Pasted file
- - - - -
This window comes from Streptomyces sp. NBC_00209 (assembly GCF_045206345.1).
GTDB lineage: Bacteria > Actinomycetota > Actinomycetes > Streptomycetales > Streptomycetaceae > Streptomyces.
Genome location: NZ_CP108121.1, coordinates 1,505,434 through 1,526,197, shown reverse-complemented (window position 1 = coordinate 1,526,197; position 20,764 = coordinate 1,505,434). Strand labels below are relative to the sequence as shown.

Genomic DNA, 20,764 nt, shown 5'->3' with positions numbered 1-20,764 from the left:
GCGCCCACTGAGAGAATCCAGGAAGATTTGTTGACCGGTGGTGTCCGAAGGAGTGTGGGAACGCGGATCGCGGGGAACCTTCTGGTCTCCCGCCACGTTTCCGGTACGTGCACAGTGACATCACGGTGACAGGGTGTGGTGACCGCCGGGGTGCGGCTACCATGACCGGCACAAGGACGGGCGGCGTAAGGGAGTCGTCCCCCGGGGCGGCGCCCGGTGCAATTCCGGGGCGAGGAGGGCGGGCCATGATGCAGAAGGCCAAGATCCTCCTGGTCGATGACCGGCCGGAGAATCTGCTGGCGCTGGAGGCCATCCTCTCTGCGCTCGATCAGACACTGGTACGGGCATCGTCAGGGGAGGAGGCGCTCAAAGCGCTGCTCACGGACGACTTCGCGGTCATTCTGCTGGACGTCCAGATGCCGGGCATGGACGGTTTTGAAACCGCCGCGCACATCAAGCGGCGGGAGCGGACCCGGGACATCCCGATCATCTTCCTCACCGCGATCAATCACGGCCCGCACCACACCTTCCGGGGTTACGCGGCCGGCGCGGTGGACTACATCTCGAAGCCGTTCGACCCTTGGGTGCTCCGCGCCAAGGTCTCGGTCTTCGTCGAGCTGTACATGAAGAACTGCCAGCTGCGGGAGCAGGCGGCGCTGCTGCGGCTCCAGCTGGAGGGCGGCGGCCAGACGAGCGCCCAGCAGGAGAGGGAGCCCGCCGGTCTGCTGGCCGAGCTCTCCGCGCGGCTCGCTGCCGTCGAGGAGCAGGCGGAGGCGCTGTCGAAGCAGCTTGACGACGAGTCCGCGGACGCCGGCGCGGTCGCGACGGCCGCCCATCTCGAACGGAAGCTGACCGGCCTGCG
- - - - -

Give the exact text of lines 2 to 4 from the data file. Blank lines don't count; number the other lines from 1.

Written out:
GTDB lineage: Bacteria > Actinomycetota > Actinomycetes > Streptomycetales > Streptomycetaceae > Streptomyces.
Genome location: NZ_CP108121.1, coordinates 1,505,434 through 1,526,197, shown reverse-complemented (window position 1 = coordinate 1,526,197; position 20,764 = coordinate 1,505,434). Strand labels below are relative to the sequence as shown.

Genomic DNA, 20,764 nt, shown 5'->3' with positions numbered 1-20,764 from the left: